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Do Atheists Believe in Advertising?
By: Jeff Louis
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Once upon a time, I thought that I was an Atheist (deities do not exist). But, I was confused: I was an Agnostic (there is no verifiable proof of God). Now, I think that I'm simply a believer.

This all came flooding back today as I drove through the Loop on my way to lunch. I had just left a meeting outside the city, trying to pay attention while driving without much luck. It's illegal to use a cell phone while driving in the city, so there went half my entertainment. The other half, the radio, was already playing. Bored, I started people-watching while caught in stop/go traffic. They scurried about as I rudely cut off an angry cabbie edging in between my car and a bus. It was then that I noticed the banner on the side of the bus, and thought "Huh. I wonder what they are advertising." After a couple of minutes of thought, it hit me:

"Those are the Indiana Atheist ads!"

The Indiana Atheists (IA) actually picked up the idea from atheists in Canada and London, where pro-atheist bus campaigns have already run. In London, a month-long, 800 bus onslaught was derived by a comedy writer. Ariane Sherine, self-proclaimed atheist, came up with the slogan, "There’s probably no God. Now stop worrying and enjoy your life." The story was picked up by Time as one of the top religion stories of the year.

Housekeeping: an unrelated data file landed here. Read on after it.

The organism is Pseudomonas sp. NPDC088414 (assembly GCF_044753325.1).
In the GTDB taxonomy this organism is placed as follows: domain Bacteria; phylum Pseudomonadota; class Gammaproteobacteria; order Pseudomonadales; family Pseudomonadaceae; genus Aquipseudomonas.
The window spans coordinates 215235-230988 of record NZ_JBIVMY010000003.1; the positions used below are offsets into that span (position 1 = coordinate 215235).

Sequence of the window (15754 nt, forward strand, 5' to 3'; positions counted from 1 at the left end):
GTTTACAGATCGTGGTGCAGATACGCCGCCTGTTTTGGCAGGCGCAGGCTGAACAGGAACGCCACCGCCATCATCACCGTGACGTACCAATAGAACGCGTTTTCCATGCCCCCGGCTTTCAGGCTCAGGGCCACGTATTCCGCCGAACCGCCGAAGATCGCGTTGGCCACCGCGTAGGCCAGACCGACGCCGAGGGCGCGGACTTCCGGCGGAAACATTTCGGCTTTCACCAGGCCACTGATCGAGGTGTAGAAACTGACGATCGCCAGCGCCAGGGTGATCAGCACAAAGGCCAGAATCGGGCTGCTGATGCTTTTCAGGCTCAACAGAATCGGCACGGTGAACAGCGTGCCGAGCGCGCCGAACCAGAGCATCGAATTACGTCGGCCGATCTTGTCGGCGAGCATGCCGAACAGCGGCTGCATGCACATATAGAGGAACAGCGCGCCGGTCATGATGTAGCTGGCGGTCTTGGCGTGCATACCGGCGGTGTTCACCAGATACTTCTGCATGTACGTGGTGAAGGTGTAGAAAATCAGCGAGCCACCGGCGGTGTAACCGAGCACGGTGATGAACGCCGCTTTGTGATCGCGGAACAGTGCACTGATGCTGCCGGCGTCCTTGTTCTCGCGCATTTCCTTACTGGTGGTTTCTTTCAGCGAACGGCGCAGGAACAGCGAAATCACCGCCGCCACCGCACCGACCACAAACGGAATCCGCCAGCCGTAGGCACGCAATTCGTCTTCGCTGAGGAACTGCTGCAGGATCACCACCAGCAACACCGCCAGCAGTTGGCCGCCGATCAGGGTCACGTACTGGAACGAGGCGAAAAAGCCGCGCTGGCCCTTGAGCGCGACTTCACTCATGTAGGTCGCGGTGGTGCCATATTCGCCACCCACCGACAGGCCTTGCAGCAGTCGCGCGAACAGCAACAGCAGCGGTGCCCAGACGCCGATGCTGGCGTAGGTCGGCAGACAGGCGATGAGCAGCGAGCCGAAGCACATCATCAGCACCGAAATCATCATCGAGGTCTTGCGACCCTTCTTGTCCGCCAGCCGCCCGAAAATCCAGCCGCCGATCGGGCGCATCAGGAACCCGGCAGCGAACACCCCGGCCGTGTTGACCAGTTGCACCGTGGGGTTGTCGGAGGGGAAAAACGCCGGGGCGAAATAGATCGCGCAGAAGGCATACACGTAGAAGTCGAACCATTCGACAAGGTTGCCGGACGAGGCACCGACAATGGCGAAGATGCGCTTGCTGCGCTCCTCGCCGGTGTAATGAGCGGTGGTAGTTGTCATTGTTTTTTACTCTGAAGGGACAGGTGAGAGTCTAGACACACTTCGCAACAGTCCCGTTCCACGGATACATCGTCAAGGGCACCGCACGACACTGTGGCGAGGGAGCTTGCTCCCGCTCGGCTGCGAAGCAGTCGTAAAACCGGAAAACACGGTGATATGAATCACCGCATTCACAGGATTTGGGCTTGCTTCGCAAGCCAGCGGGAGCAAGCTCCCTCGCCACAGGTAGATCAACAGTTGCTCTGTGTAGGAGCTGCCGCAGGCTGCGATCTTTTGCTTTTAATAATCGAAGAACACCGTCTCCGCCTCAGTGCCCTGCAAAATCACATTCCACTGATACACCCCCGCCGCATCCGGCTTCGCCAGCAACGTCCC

Unfortunately, the Indiana Atheists were late hitting Chicago...

The pious have been buying ad space from the city's decaying, cash-strapped public transportation system for a while. One recent religious ad read, "ISLAM. Got questions? Get answers. FREE Quran & Literature," followed by a toll-free telephone number.

Chicago was not the first target sought by the IA; Bloomington. turned the advertising down. South Bend ran the ads. (Pro-religion bus ads had already run in South Bend, so the city had little choice when it came to ad acceptance.)

Why do the atheists advertise? There's nothing to buy or go to, no real group solidarity, and they state that they're not out winning converts. Is this a branding campaign?

According to Roy Speckhardt, Executive Director of the American Humanist Association;

"...you don't see [atheists] having a caucus in Congress or anywhere else. It's a group that's been in the closet. People are afraid to 'come out' to their families and say they don't believe in God." The ads are designed to show lonely atheists that they do not walk alone — and they can go on disbelieving.

The closeted atheists are reading two messages in Chicago; "You Can Be Good without God," and "In the Beginning, Man Created God." The campaign was fueled by donations.

Although I bleed CMYK, it would seem to me to me that donations could be spent in a much more effective manner to tell "lonely atheists" that they're not alone. People "good without God," could feed the homeless, help pay a mortgage, or build a park. This would actually deliver a stronger "Good without God" message due to effect on the community. Additionally, PR value would be high; news outlets are searching for "feel good" stories during trying times.

My one question is , "How did they determine that cadres of closeted atheists were searching for solace? Did I miss '60 Minutes,' or something?"

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About the Author

Jeff Louis: Media Planner, Brand Project Manager, blogger, and aspiring writer. Please leave a comment or get in touch with Jeff on Twitter. As always, thank you for reading!

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